• Team 2 Team 2 Monday, 27 June 2016

    Hi Gavin

    Thank you for getting in touch - the following website may be of help to you:

    It would also be helpful if you posted your question on our DAD.Info forum page where I community of Dads and experienced moderators may be able to advise you further - the link is below:

    Kind regards

    DAD.Info Team

  • Guest
    Andrew Thursday, 23 June 2016

    At her mercy...

    My divorce was finalised early last year and initially contact wasn't an issue. During a lengthy separation and then after the divorce my two teenage sons staying every other weekend, subject to various school commitments or must go to parties.
    However, everything changed when it was apparent that the relationship with my partner, now fiancée, was serious. Since then, it's become clear that dad weekends are regarded as 'if there's nothing better to do' and there is a refusal to commit to every other weekend, even though I've made it clear that I appreciate that as the boys get older, they will have more social and club commitments that will disrupt things.
    What's more, the boys aren't being allowed to come to my wedding later this year.
    I know I have the option of going to court, however my children have to live through that process. My eldest is now out of scope, but it's been made clear to them by their mother that she will forever hold it against them if they side with me in any way. To the point where they've asked me not to fight it, even though they know they are being bullied and emotionally blackmailed.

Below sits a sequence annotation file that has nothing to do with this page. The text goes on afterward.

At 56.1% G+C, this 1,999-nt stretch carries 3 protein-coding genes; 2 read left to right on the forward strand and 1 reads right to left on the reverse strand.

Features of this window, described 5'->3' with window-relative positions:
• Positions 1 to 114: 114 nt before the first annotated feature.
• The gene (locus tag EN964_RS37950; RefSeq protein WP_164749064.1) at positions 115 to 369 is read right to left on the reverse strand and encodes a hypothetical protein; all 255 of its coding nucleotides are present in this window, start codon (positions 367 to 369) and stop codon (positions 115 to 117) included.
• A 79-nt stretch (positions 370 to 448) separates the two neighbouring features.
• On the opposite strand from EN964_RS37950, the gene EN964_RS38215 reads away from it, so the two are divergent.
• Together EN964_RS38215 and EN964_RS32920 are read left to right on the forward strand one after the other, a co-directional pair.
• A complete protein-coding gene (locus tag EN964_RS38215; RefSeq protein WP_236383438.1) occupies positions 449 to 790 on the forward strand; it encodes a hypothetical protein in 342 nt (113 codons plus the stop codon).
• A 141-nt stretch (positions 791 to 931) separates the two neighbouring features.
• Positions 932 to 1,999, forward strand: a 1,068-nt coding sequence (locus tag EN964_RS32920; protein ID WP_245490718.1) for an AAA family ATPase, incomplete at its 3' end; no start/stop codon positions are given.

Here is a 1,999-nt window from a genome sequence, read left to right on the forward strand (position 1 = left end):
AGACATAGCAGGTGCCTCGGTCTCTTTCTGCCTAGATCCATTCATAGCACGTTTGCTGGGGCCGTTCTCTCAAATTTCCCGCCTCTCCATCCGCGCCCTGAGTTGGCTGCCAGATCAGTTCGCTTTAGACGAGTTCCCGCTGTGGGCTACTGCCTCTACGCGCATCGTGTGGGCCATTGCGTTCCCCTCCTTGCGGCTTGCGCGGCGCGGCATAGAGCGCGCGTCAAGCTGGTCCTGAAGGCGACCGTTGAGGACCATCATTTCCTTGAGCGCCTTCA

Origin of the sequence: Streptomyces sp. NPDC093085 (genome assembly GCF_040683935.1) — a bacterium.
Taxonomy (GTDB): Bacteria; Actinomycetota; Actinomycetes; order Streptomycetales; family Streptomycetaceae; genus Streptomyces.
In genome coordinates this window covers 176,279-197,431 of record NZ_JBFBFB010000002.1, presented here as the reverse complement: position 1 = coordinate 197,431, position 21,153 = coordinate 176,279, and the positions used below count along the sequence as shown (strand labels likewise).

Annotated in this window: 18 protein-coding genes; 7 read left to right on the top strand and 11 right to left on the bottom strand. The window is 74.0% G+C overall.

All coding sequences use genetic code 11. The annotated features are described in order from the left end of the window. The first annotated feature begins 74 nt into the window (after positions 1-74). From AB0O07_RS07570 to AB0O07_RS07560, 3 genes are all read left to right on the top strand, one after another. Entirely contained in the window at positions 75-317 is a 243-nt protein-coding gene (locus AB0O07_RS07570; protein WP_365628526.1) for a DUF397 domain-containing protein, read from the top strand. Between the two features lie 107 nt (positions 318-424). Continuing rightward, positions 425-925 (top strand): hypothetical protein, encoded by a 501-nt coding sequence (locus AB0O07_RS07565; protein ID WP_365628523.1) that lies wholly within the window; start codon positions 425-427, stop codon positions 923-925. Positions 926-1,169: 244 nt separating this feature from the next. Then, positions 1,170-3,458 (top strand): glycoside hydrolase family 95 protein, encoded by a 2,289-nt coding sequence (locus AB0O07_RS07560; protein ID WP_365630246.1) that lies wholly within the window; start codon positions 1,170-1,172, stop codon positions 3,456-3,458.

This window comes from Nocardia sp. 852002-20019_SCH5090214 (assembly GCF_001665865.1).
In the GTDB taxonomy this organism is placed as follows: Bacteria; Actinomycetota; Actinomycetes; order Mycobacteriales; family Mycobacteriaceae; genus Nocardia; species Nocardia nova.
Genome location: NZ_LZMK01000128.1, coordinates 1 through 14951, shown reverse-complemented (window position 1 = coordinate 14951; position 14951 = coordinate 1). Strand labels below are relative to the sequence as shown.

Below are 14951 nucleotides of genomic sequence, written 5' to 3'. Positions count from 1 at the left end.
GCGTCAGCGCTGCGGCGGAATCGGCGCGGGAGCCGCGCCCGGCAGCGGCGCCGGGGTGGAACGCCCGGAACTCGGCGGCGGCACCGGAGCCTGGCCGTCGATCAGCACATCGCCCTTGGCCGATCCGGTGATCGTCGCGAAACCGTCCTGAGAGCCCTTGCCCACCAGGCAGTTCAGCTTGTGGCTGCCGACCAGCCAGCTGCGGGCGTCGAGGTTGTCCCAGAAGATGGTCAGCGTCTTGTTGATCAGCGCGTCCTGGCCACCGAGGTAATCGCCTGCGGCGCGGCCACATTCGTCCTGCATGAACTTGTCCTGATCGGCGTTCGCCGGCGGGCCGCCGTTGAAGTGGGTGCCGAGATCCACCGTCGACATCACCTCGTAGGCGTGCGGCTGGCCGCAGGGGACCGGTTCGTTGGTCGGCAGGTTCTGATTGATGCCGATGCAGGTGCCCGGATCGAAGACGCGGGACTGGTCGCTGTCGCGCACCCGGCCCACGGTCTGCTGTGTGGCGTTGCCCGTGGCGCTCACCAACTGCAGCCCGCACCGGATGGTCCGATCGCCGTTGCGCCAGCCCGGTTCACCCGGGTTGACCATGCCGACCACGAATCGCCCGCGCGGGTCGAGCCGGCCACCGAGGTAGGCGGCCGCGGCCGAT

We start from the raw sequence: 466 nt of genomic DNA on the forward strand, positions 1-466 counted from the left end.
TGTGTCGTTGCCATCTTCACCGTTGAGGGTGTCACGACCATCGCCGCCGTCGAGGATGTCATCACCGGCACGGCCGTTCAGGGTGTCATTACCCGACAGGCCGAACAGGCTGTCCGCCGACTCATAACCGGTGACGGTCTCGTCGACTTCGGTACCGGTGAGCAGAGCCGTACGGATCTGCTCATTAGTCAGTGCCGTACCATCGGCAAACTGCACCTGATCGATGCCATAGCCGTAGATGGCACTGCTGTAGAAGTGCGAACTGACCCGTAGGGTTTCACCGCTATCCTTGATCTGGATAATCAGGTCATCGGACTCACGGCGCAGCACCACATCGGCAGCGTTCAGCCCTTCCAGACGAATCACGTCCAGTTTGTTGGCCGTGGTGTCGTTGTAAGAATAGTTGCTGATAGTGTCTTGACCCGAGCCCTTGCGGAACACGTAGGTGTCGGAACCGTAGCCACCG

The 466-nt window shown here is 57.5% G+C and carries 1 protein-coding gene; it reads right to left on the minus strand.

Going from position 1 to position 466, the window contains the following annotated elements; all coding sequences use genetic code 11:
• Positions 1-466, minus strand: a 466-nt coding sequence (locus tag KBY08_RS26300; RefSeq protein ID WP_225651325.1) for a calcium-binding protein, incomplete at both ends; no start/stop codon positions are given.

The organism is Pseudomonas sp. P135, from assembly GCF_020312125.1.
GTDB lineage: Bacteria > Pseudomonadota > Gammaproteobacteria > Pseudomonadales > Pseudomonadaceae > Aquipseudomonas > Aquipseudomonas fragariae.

As far as I can see, this is a no win situation. An apparent win for me through the court, would turn into a lose for my children. The only 'winner' is my ex-wife, who can't see that the boys are resenting the situation and will in all likelihood get out from under her control at the earliest opportunity.

    There is no chance of communication, even through a 3rd party and the only communication is via email.

    It's a huge pity that the legal and child protection system offers no simple way to enforce or intervene in situations such as this, without the burden falling on the children, who one wants to shield from the angst, bitterness, lies and unhealthy pressure.

  • Guest